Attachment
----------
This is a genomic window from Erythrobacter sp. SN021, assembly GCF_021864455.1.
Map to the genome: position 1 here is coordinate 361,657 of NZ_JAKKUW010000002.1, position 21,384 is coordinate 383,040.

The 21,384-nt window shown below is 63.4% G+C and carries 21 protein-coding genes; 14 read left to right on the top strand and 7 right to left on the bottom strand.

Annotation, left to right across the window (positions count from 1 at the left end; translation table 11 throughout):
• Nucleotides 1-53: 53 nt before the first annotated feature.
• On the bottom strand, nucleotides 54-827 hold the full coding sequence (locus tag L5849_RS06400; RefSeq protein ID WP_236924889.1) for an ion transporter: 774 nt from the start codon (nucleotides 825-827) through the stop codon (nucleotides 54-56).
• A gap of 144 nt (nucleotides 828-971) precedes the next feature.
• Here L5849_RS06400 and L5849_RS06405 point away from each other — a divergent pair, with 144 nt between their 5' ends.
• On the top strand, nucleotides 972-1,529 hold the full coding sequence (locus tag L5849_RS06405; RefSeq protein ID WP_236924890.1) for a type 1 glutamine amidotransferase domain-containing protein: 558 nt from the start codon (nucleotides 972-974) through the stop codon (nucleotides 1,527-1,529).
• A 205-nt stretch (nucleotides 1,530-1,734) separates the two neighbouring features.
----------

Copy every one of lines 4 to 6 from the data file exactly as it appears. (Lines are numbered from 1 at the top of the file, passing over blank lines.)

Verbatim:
Annotation, left to right across the window (positions count from 1 at the left end; translation table 11 throughout):
• Nucleotides 1-53: 53 nt before the first annotated feature.
• On the bottom strand, nucleotides 54-827 hold the full coding sequence (locus tag L5849_RS06400; RefSeq protein ID WP_236924889.1) for an ion transporter: 774 nt from the start codon (nucleotides 825-827) through the stop codon (nucleotides 54-56).